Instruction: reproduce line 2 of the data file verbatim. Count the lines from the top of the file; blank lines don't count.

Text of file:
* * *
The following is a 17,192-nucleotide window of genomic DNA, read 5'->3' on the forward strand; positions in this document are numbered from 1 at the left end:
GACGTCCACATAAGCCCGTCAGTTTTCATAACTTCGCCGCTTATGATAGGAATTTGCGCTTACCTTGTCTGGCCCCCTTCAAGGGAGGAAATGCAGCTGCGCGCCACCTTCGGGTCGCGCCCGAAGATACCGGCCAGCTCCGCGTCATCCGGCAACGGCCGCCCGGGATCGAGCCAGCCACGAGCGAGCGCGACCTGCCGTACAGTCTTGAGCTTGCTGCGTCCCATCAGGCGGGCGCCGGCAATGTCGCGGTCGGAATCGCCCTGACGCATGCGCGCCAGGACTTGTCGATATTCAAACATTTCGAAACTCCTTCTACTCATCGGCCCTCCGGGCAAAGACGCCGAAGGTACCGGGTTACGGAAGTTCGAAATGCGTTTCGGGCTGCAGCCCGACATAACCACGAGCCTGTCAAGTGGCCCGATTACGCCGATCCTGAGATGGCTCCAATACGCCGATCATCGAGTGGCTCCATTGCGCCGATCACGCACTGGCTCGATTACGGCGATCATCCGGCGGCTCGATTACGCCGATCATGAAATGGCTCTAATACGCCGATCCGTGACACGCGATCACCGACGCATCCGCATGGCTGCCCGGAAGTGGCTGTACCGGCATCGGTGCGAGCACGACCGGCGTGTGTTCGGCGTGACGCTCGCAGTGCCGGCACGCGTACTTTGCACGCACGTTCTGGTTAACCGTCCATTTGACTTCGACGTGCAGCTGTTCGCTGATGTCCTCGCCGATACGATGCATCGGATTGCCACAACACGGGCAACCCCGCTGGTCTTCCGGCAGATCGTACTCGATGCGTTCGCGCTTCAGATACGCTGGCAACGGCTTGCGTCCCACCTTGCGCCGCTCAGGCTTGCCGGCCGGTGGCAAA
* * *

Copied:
GACGTCCACATAAGCCCGTCAGTTTTCATAACTTCGCCGCTTATGATAGGAATTTGCGCTTACCTTGTCTGGCCCCCTTCAAGGGAGGAAATGCAGCTGCGCGCCACCTTCGGGTCGCGCCCGAAGATACCGGCCAGCTCCGCGTCATCCGGCAACGGCCGCCCGGGATCGAGCCAGCCACGAGCGAGCGCGACCTGCCGTACAGTCTTGAGCTTGCTGCGTCCCATCAGGCGGGCGCCGGCAATGTCGCGGTCGGAATCGCCCTGACGCATGCGCGCCAGGACTTGTCGATATTCAAACATTTCGAAACTCCTTCTACTCATCGGCCCTCCGGGCAAAGACGCCGAAGGTACCGGGTTACGGAAGTTCGAAATGCGTTTCGGGCTGCAGCCCGACATAACCACGAGCCTGTCAAGTGGCCCGATTACGCCGATCCTGAGATGGCTCCAATACGCCGATCATCGAGTGGCTCCATTGCGCCGATCACGCACTGGCTCGATTACGGCGATCATCCGGCGGCTCGATTACGCCGATCATGAAATGGCTCTAATACGCCGATCCGTGACACGCGATCACCGACGCATCCGCATGGCTGCCCGGAAGTGGCTGTACCGGCATCGGTGCGAGCACGACCGGCGTGTGTTCGGCGTGACGCTCGCAGTGCCGGCACGCGTACTTTGCACGCACGTTCTGGTTAACCGTCCATTTGACTTCGACGTGCAGCTGTTCGCTGATGTCCTCGCCGATACGATGCATCGGATTGCCACAACACGGGCAACCCCGCTGGTCTTCCGGCAGATCGTACTCGATGCGTTCGCGCTTCAGATACGCTGGCAACGGCTTGCGTCCCACCTTGCGCCGCTCAGGCTTGCCGGCCGGTGGCAAA